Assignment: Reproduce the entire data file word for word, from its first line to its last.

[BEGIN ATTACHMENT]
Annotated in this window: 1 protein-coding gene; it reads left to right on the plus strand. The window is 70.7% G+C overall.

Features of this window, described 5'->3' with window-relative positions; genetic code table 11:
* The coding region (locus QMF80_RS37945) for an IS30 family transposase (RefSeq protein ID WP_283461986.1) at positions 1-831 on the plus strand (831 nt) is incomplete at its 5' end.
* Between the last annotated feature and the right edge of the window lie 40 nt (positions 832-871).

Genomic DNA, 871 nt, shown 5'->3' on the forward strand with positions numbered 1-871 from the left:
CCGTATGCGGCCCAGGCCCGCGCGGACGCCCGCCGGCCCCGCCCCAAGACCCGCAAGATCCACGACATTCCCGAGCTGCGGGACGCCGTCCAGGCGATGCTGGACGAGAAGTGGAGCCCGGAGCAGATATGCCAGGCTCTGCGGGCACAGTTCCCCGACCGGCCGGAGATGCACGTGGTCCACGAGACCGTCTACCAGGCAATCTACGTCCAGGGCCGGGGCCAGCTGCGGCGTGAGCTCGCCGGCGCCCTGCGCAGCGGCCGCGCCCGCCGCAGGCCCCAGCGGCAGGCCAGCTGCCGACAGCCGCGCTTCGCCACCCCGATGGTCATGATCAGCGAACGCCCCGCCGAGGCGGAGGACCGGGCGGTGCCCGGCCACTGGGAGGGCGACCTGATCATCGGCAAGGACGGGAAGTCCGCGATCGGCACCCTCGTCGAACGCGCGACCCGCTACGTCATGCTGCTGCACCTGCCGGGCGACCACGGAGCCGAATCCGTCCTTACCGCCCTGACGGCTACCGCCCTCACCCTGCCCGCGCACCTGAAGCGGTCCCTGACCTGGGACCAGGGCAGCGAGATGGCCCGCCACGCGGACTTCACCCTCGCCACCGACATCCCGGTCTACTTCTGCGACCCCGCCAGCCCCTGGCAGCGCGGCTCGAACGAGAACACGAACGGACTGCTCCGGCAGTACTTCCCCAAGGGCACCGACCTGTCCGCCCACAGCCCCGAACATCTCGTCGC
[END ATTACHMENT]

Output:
Annotated in this window: 1 protein-coding gene; it reads left to right on the plus strand. The window is 70.7% G+C overall.

Features of this window, described 5'->3' with window-relative positions; genetic code table 11:
* The coding region (locus QMF80_RS37945) for an IS30 family transposase (RefSeq protein ID WP_283461986.1) at positions 1-831 on the plus strand (831 nt) is incomplete at its 5' end.
* Between the last annotated feature and the right edge of the window lie 40 nt (positions 832-871).

Genomic DNA, 871 nt, shown 5'->3' on the forward strand with positions numbered 1-871 from the left:
CCGTATGCGGCCCAGGCCCGCGCGGACGCCCGCCGGCCCCGCCCCAAGACCCGCAAGATCCACGACATTCCCGAGCTGCGGGACGCCGTCCAGGCGATGCTGGACGAGAAGTGGAGCCCGGAGCAGATATGCCAGGCTCTGCGGGCACAGTTCCCCGACCGGCCGGAGATGCACGTGGTCCACGAGACCGTCTACCAGGCAATCTACGTCCAGGGCCGGGGCCAGCTGCGGCGTGAGCTCGCCGGCGCCCTGCGCAGCGGCCGCGCCCGCCGCAGGCCCCAGCGGCAGGCCAGCTGCCGACAGCCGCGCTTCGCCACCCCGATGGTCATGATCAGCGAACGCCCCGCCGAGGCGGAGGACCGGGCGGTGCCCGGCCACTGGGAGGGCGACCTGATCATCGGCAAGGACGGGAAGTCCGCGATCGGCACCCTCGTCGAACGCGCGACCCGCTACGTCATGCTGCTGCACCTGCCGGGCGACCACGGAGCCGAATCCGTCCTTACCGCCCTGACGGCTACCGCCCTCACCCTGCCCGCGCACCTGAAGCGGTCCCTGACCTGGGACCAGGGCAGCGAGATGGCCCGCCACGCGGACTTCACCCTCGCCACCGACATCCCGGTCTACTTCTGCGACCCCGCCAGCCCCTGGCAGCGCGGCTCGAACGAGAACACGAACGGACTGCTCCGGCAGTACTTCCCCAAGGGCACCGACCTGTCCGCCCACAGCCCCGAACATCTCGTCGC